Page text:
Points of View

Mercy Health Recognized for Workforce Diversity Initiatives

Sam Stebbins

The National Fund for Workforce Solutions and Career Stat recognized West Michigan’s Mercy Health for their three diversity, education, and upskilling initiatives in a 2017 report. They explain that “striving to meet increased demand for a sizeable and healthy workforce, Mercy Health has made it a strategic priority to grow and diversify regional talent pipelines and develop those who come into the organization.” Mercy Health’s three initiatives have:

  • Reduced first-year turnover,
  • Reduced time to fill positions,
  • Increased the number of non-white hires from 18% to 38% in 2016, and
  • Increased overall workforce diversity from 13.4% non-white in 2010 to 20% in 2016.

Evidence Based Selection Process

Mercy Health’s first initiative is their Evidence Based Selection Process (EBSP), which was implemented in 2010. Designed to “complement the skills and experience of talented recruiters and hiring managers with data-driven methods and analysis,” EBSP evaluates candidates’ skills, knowledge, and abilities and narrows the candidate pool through these traits alone. It eliminates unconscious bias by removing markers such as names or appearances from the majority of the selection process.

 

In designing EBSP, Mercy organized all positions into job families and then identified “occupational and foundational competencies” for each group. Candidates are screened for these competencies, which include both cognitive and character elements, during the interviews and selection processes. Hiring Managers are only presented with top candidates and can be sure that each candidate they interview is highly qualified. This removes the possibility of a Hiring Manager choosing a candidate based on a “gut reaction” or personal impression, which often relates to unconscious bias.

 

EBSP not only removes bias in hiring, it helps Mercy make the best overall hiring decisions. “In a loose labor market, the EBSP allowed Mercy Health to establish a competitive advantage by hiring the best available talent; but in tighter markets, developing a regional talent pipeline quickly emerged as the only viable, long-term solution.”

         

Medical Assistant Apprenticeship

In partnership with three community colleges, Mercy Health created a Medical Assistantship Apprenticeship with the goal of reaching populations which have barriers to employment and college education.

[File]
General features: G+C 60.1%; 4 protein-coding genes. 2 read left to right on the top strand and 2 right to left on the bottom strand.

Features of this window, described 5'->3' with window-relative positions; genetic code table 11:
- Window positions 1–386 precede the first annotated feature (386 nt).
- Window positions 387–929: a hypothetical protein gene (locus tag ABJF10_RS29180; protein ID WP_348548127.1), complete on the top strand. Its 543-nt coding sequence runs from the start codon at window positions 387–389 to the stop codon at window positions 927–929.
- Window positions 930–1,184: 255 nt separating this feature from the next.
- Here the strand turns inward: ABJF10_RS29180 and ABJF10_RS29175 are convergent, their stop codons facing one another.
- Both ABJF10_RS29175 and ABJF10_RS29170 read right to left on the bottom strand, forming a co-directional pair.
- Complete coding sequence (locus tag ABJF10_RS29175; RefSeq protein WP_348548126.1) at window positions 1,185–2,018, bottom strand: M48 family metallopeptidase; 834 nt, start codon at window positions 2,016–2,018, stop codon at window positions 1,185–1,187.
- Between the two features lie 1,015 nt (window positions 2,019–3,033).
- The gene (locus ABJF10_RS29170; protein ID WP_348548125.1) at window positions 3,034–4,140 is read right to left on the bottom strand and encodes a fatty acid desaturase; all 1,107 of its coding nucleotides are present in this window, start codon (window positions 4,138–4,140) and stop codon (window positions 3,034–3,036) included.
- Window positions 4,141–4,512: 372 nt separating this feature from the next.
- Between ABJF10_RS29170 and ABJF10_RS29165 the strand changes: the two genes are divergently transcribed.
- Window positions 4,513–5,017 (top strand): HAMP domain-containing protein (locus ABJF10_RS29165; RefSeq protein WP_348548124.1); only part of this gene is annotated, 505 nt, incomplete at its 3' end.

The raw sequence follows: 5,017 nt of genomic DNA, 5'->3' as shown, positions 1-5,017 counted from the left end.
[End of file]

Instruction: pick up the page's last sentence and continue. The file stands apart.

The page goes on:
For 11 months, apprentices spend two days a week in the classroom and three days working in a physician’s office. This allows them to study while simultaneously gaining experience and earning a paycheck with benefits. The apprenticeship model means that most participants graduate debt-free and ready to start a career.

        

Program for Certified Health Environmental Service Technicians

A final program for Environmental Service (EVS) Technicians, the Program for Certified Health Environmental Service Technicians (CHEST), was implemented to upskill Mercy Health’s employees. EVS Technicians participate in CHEST by completing online learning modules during paid time either before or after their shifts.

 

After completing the modules and earning the CHEST credential, EVS Technicians earn a raise and contribute to an increased quality of care and safety for patients, which has been proven through higher cleanliness and related scores.

        

Aligning with Company and Community Values

All three of these initiatives have contributed to Mercy Health’s recognition as a leader in workforce diversity in West Michigan. Grand Rapids mayor Rosalynn Bliss named the organization’s work in her Racial Equity Initiative, and Mercy Health has found that the projects align with Trinity Health’s values. According to the report, Mercy Health’s leadership is happy with the programs because they help ensure that their staff reflects the diversity of the community.


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